PENSACOLA, Fla. - All his life Zack Weiss has talked and played baseball. In the Weiss family, baseball has always been the sport of choice.
As a 10-year-old, little Weiss even attended the 2002 World Series with his dad, Ernest, to root on the Weiss' favorite team - the Anaheim Angels. The Angels clinched the championship that year - its first in the club's history.
"When I grew up, baseball was a part of our family," Weiss recalled. "The game was always on at 7 p.m. No one in my family ever played above high school. But we played softball every Sunday morning with my dad and his brothers."
Weiss has come a long way from those days. Today, he's the top closer in the Southern League with 22 saves in 23 opportunities for the Double-A Pensacola Blue Wahoos.
Not only that, he's tied with Shane Dyer for the franchise record with 22 saves that Dyer set last season. Weiss has three series left this year to surpass Dyer and claim the Pensacola save record as his own.
Just how dominating is Weiss since advancing from the High-A Daytona Tortugas in early May? Opponents are hitting .217 against him. He's struck out 59 batters in 45.2 innings for 11.8 strike outs per nine innings. Weiss has saved 10 of his last 11 appearances since July 31, throwing 13.1 innings, allowing four hits, walking four, giving up two runs, including one earned run and striking out 22. That includes striking out the side four times.
In fact, Weiss has converted 19 saves in 19 opportunities since giving up four runs on four hits and a walk to the Mississippi Braves in 0.2 innings May 20. He has the best WHIP of active pitchers on the Blue Wahoos roster at 1.09, which is even better than starter Tim Adleman's 1.17. Weiss is 1-3 with a 2.76 earned-run average this year.
Blue Wahoos manager Pat Kelly said Weiss worked a lot with pitching coach Jeff Fassero to regain his form after being called up. They mostly watched his video from Daytona where he converted all five save opportunities and allowed zero runs in 11.2 innings.
"If you look at the video, he changed things between his plane flight or car ride," Kelly said. "His fastball just explodes. He has really taken the bull by the horns this second half."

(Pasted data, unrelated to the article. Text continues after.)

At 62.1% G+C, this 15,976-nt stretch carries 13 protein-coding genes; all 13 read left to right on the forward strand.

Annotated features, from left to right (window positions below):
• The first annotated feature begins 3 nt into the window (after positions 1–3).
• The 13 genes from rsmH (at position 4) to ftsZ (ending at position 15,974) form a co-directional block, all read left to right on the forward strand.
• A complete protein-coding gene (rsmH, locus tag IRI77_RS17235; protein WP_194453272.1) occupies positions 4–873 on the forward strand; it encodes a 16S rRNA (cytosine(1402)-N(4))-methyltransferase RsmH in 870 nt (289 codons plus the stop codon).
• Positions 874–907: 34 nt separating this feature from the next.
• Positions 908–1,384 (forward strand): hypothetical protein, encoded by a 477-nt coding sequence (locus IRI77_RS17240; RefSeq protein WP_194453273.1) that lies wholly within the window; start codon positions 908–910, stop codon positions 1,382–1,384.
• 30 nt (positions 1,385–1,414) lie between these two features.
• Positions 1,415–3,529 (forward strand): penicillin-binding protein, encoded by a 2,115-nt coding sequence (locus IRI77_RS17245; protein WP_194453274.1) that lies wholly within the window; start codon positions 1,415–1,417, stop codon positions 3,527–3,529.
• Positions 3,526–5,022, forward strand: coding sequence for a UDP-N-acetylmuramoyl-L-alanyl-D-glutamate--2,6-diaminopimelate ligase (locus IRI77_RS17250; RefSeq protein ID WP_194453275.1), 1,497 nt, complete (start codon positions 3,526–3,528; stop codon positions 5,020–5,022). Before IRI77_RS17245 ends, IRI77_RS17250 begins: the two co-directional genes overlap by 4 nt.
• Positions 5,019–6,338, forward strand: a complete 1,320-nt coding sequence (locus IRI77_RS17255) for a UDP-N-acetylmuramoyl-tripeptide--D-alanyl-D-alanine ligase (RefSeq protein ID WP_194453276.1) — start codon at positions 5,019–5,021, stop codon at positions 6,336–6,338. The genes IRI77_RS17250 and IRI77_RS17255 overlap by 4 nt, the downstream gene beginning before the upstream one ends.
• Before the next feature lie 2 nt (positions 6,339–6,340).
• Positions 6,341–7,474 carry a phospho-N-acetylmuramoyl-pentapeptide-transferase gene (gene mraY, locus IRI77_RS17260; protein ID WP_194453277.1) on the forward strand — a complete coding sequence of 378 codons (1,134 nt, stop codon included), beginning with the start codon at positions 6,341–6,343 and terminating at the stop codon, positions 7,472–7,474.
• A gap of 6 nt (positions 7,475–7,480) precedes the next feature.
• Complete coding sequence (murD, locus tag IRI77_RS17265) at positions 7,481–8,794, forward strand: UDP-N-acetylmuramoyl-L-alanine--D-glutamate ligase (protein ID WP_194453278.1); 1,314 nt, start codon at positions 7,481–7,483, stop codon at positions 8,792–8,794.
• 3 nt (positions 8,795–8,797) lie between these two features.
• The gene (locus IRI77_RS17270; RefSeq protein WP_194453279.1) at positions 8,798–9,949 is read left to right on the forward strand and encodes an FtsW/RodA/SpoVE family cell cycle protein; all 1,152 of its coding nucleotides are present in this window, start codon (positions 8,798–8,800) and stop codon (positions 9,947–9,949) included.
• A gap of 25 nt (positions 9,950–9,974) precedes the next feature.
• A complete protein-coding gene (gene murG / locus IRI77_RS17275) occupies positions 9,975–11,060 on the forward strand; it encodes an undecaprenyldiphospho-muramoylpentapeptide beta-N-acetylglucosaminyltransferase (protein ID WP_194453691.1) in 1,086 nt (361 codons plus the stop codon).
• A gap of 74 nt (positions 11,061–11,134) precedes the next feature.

Striking out the side is a rush that Weiss craves. He's done it six times this year and struck out four in a row once over 1.2 innings.
"It's fun. It feels pretty good to finish and inning like that," Weiss said. "The crowd is cheering for you. It's a big adrenaline rush."
Weiss is no stranger to the relief role. He started his career at UCLA as a starter, however, Weiss then moved to the bullpen. He helped the Bruins win its first College World Series championship in 2013, beating Mississippi State, 8-0. He appeared in two College World Series games, tossing 1.1 innings and allowing only one hit. In all, Weiss pitched in five postseason games, allowing no runs in four innings pitched.
In 43 relief appearances with UCLA, the junior went 2-1 with a 2.25 ERA and recorded 27 strikeouts in 40 innings. He did not allow a run in his final 14 outings and was drafted in the sixth round by the Cincinnati Reds.
He didn't pick up a ball or glove after the 2012 college baseball season, when he lasted just 1.1 innings in his College World Series start against Florida State. Weiss faced just five batters, walking in two runs and the Seminoles eliminated the Bruins from the tournament.
"It was a brutal start in Omaha to end our season," said Weiss, a Louisville Slugger All-American his freshman year as a starter. "I had a little mental block. I was trying to do too much the whole season."
Many fans would like to see him get a shot in the Reds bullpen at the end of this season.
But Weiss said he's just happy to be in a Blue Wahoos uniform for now.
"I'm still in Double-A and I can control only what I can control," said the 6-foot-3, 23-year-old, who throws four pitches including a 95-to-97 mph fastball. "At least, it's nice to know they're thinking about you. (The Reds) have a lot of arms. Every team I've played with has been deep."
Weiss said he prepares in the bullpen to come out ready to attack opposing hitters for Pensacola in his role as the closer.
"You come in and find yourself in jams," Weiss said. "There's no time to settle in. You have to come out and throw your best stuff and be aggressive in the strike zone. It's a confidence thing. It's a comfort thing. It's hard to be successful, if you're not trusting in your own self."
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This story was not subject to the approval of the National Association of Professional Baseball Leagues or its clubs.